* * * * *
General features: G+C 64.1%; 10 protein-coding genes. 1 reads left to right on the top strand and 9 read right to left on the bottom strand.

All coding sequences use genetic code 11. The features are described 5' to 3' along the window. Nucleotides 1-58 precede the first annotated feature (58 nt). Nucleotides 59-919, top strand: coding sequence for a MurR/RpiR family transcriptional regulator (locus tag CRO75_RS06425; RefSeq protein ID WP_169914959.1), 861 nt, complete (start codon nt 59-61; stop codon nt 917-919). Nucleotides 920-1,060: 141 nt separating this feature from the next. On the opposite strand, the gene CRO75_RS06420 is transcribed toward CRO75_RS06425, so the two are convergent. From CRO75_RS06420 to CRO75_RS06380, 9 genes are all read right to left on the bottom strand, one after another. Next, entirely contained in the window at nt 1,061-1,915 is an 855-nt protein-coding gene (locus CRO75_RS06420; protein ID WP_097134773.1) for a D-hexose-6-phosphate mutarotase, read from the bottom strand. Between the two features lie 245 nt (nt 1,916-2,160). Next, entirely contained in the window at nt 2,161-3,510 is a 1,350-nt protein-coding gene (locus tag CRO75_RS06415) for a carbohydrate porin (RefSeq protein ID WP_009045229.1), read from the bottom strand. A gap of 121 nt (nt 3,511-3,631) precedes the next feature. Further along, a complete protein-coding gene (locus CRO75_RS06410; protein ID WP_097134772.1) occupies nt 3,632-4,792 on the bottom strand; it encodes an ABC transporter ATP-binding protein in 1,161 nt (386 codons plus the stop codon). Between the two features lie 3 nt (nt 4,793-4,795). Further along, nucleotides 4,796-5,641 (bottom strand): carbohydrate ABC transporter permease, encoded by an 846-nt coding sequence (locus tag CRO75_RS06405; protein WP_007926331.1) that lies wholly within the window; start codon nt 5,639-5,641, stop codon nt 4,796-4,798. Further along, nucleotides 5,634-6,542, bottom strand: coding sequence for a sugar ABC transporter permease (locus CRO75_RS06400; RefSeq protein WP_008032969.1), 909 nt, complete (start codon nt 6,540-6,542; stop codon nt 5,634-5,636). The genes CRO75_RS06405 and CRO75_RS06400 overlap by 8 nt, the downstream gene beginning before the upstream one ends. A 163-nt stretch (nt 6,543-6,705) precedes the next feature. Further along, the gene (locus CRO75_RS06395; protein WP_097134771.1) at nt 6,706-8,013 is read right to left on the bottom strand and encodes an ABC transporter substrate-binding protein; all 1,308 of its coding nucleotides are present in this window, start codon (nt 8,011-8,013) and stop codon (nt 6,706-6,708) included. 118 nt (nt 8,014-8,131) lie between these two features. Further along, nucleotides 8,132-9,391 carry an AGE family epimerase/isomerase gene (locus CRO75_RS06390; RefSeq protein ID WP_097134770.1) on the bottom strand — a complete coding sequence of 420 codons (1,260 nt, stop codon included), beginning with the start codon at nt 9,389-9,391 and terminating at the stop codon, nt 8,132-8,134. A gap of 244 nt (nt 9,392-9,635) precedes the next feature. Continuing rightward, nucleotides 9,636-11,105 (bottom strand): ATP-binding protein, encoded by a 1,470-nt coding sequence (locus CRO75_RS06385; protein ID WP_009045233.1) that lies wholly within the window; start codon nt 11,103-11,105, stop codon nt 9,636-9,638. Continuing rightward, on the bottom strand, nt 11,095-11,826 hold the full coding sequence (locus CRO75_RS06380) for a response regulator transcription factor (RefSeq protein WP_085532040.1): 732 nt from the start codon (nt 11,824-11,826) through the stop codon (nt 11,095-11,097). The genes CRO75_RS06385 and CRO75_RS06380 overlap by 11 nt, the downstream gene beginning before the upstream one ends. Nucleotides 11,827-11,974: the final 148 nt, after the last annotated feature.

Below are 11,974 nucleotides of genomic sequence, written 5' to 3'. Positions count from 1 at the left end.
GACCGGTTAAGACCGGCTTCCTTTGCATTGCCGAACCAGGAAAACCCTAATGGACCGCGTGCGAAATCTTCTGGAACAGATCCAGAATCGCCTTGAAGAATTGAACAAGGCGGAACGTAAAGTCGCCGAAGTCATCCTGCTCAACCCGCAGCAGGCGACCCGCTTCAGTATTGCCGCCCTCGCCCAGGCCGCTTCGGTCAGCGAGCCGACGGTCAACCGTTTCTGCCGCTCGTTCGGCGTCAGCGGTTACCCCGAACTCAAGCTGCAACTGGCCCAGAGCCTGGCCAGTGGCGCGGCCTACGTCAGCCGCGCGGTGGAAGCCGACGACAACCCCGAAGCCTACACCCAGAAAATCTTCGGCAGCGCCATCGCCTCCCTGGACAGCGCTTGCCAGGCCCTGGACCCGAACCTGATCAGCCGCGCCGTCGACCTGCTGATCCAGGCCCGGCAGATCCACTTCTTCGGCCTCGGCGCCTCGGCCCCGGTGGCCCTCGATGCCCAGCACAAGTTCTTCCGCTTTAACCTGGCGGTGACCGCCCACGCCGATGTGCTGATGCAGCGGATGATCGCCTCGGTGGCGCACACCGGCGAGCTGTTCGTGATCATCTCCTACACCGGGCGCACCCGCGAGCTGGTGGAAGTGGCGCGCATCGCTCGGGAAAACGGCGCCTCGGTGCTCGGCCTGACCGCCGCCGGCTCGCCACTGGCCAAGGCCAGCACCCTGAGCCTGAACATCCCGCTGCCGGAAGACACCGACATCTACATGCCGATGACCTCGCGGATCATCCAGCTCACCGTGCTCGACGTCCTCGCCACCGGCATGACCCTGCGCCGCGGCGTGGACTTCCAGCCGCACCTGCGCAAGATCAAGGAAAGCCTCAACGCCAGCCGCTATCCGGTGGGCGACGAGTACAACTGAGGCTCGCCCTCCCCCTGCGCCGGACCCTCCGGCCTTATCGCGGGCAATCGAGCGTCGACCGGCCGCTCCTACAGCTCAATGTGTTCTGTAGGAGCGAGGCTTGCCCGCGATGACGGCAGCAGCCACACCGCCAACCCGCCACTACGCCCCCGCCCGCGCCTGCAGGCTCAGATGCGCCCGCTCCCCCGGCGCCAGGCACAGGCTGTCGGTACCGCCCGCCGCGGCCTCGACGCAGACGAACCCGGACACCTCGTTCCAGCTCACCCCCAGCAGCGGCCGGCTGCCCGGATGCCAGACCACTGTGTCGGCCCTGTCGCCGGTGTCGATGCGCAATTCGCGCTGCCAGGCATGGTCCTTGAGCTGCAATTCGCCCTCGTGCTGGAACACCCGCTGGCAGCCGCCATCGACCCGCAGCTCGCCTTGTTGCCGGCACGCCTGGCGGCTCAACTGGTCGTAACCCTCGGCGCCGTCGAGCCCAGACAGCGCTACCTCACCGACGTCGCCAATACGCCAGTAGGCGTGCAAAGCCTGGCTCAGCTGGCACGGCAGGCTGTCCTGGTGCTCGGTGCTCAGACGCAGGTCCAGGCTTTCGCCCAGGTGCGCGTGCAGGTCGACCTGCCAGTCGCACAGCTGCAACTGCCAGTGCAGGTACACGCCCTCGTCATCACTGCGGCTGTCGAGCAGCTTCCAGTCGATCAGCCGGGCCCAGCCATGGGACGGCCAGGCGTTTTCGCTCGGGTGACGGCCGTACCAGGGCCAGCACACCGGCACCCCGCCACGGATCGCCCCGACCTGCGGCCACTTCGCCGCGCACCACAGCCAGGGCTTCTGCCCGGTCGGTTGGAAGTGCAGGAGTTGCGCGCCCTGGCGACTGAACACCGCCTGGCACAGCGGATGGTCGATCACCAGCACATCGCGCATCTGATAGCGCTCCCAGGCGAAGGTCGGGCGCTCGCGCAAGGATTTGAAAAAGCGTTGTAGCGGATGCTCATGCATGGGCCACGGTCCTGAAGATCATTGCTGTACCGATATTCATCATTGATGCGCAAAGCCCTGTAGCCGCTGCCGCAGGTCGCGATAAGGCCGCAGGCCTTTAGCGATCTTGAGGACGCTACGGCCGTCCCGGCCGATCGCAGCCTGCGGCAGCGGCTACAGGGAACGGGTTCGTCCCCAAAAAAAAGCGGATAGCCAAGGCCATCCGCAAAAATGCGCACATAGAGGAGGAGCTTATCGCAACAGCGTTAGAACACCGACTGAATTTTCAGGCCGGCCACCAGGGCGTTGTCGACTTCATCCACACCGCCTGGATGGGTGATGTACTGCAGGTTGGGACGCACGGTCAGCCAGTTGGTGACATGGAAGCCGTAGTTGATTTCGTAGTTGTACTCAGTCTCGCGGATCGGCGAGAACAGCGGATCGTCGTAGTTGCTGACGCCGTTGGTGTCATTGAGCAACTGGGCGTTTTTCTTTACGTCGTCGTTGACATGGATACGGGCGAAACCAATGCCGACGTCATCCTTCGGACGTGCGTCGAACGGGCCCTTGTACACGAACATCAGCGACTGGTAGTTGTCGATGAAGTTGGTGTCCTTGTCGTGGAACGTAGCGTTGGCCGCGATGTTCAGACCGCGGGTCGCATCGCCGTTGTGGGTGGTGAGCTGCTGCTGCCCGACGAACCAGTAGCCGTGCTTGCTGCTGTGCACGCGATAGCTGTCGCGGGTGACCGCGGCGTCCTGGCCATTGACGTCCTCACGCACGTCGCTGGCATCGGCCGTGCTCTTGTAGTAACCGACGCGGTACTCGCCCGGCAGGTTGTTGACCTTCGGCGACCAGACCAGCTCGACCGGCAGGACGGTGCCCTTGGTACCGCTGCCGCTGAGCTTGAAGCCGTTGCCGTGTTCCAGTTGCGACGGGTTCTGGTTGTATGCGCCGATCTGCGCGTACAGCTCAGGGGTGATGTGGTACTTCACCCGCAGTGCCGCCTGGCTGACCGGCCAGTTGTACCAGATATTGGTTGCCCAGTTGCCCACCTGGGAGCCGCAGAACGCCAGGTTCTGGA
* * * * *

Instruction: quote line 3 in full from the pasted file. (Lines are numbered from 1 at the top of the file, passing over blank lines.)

Below are 11,974 nucleotides of genomic sequence, written 5' to 3'. Positions count from 1 at the left end.